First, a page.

La Daurade is an ancient river port, which has been transformed into a peaceful green space; there are trees to shelter under for shade, lawns to lie around or picnic on, children’s play areas, a terrace were you can have a cup of coffee and riverbanks where you can admire the Garonne river (you can even take a bike or walk along 32 kilometres of tracks).
The place is full of history: the cafe, for example, is located in the old ‘morgue of the drowned’ where bodies that had been fished out of the water were left out to be identified by passers-by.
The cafe is called the “Sand fishermen”: I particularly like their sandwiches and the ‘cabaret’ feel of the place (they regularly put on jazz style concerts on the terrace.)
The sand fisherman, in their long flat bottomed boats, with oars the shape of garden hoes, used to scoop up the sand which collected in pits in the middle of the river, they unloaded it onto the quay, so that it could dry before being sold to contractors, who would come and pick it up in horse-drawn carts: they had to climb up a ramp from the “Garonne down there” to the road. They stopped trading at the beginning of the 20th century.
Follow the spring
I like to sit in a corner, on the riverbank or a bench, in the shade of a willow or maple tree, with a newspaper or a book (I’ve just finished reading dark summer by Inger Wolf, a Danish detective novel published by Mirobole which I highly recommend). The sounds of the road, up there, are muffled by the cries of gulls and the shouts of children when, with their back to the fish, they board the barges which have run aground on the sand.
A barge was traditionally used to transport both people and merchandise.
The benches are carved out of sandstone from the Pyrenees the quay and the paths are created using shingle from the bottom of the Garonne, the walls date from the time of Louis 15th; they’ve only just been restored (they replaced the bricks one by one!) An underground spring runs beneath La Daurade: in the evening you can follow the lights to its source.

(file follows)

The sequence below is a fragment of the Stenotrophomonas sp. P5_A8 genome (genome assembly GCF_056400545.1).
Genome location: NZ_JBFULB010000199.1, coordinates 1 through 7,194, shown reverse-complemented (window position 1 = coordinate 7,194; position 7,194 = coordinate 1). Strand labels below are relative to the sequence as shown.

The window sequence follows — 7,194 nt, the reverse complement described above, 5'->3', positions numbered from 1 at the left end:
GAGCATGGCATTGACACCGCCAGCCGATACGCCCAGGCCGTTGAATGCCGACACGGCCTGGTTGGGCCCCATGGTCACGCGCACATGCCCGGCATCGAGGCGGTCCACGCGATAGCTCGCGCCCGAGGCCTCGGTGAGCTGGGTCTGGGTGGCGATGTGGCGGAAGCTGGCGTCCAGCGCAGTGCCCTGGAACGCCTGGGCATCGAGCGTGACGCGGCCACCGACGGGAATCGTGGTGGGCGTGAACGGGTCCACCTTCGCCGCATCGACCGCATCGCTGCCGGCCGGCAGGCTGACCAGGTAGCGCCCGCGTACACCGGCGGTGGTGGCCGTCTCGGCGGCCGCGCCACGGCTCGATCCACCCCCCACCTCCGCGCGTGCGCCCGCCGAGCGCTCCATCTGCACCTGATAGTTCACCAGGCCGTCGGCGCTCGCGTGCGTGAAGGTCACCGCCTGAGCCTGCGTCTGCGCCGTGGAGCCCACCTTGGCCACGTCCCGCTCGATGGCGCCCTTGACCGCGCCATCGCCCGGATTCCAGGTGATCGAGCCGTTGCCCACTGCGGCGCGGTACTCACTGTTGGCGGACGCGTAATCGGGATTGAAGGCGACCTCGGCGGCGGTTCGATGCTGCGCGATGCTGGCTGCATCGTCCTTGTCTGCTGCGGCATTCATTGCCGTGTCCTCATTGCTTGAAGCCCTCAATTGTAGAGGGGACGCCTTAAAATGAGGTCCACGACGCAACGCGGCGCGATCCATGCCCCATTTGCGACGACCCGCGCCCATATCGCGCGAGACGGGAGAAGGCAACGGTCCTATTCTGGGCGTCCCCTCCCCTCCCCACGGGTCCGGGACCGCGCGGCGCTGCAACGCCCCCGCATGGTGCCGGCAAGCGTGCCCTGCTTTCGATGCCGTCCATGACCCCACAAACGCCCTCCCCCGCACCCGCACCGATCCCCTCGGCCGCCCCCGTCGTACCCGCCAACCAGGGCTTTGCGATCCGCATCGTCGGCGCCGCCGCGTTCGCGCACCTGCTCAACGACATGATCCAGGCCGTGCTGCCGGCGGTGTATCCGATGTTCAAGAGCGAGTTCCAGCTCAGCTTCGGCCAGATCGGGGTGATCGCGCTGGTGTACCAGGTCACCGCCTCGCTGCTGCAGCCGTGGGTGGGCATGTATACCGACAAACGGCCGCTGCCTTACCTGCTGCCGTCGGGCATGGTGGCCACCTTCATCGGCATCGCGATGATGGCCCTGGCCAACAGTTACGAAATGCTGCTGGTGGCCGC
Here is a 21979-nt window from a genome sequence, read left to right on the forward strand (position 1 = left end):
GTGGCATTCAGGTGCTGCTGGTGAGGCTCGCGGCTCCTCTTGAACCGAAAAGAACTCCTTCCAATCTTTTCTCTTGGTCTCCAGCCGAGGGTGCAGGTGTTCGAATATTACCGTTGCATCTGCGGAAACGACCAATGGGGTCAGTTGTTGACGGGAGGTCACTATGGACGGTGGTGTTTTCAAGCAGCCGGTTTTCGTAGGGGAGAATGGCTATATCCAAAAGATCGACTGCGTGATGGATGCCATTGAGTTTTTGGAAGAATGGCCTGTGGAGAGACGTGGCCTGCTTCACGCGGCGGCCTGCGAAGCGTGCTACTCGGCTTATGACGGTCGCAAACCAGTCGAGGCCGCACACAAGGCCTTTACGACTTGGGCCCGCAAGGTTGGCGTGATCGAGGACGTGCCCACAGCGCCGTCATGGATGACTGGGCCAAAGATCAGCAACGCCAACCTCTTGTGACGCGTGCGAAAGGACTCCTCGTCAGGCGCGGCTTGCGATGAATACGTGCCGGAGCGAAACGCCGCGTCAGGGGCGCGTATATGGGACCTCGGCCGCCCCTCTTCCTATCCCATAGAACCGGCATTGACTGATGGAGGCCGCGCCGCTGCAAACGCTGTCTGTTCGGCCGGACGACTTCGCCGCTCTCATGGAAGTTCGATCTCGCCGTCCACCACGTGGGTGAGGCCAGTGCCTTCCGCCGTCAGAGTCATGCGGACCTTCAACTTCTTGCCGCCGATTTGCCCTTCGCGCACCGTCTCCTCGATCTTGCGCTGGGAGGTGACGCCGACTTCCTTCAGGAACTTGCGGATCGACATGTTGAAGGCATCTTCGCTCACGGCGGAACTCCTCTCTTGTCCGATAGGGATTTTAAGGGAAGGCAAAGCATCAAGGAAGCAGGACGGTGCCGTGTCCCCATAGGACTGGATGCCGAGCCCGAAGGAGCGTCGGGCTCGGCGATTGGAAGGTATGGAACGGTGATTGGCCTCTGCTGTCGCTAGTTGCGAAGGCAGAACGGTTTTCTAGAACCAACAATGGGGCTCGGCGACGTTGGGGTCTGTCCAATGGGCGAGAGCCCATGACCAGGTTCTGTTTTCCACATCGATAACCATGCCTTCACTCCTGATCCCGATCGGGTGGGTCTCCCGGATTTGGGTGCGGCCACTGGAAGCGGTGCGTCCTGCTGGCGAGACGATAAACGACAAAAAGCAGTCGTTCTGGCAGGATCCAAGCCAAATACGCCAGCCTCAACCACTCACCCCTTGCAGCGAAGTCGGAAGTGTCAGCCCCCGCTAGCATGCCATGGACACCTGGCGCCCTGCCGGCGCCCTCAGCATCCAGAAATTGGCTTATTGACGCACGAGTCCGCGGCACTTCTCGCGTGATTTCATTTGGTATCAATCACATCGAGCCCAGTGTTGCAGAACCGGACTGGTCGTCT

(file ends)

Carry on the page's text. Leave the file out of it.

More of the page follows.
A black statue of the virgin
You might think the port was named after the fish (Daurade means Bream), but it isn’t. It is named for the gilding of the church (daurada in Occitan) Notre-Dame de la Daurade, which overhangs the port and keeps a watchful eye over the Garonne.
Inside the building is cool, with painted ceilings and an incredible black statue of the virgin.
In times gone by, there was a covered bridge over the Garonne, linking La Daurade to the Saint-Jacques du Bout-du-Pont, the hospital which is just opposite, they both belonged to a Benedictine order.
The bridge was replaced at the beginning of the 17th century by the Pont Neuf, which still stands today, the Saint-Jacques Hospital has become the head offices for Hospitals of Toulouse, and the copper chapel of Saint Joseph (18th century) just behind it still stands head and shoulders above everything else.
There were always laundry boats moored in the port, and they were full of action: and very handy before the invention of washing machines!
Professional washerwomen or blanchisseuses who lived on rue des Blancheurs would come down to the port with great big baskets, they strung up washing lines all over the port so that the washing could dry quickly in the sun and wind. The streets around this area are testament to its rich history: la rue Peyrolières, which I mentioned earlier gets its name from the coppersmiths (payroles means cauldrons) who worked alongside the bell makers and armourers (rue Balestrières was home to crossbow makers, and jacket makers had colonised rue des Giponiers.)
Keep all these little anecdotes stored away because in order to steal a kiss, even on the romantic quay of la Daurade, you sometimes need to tell a few stories first…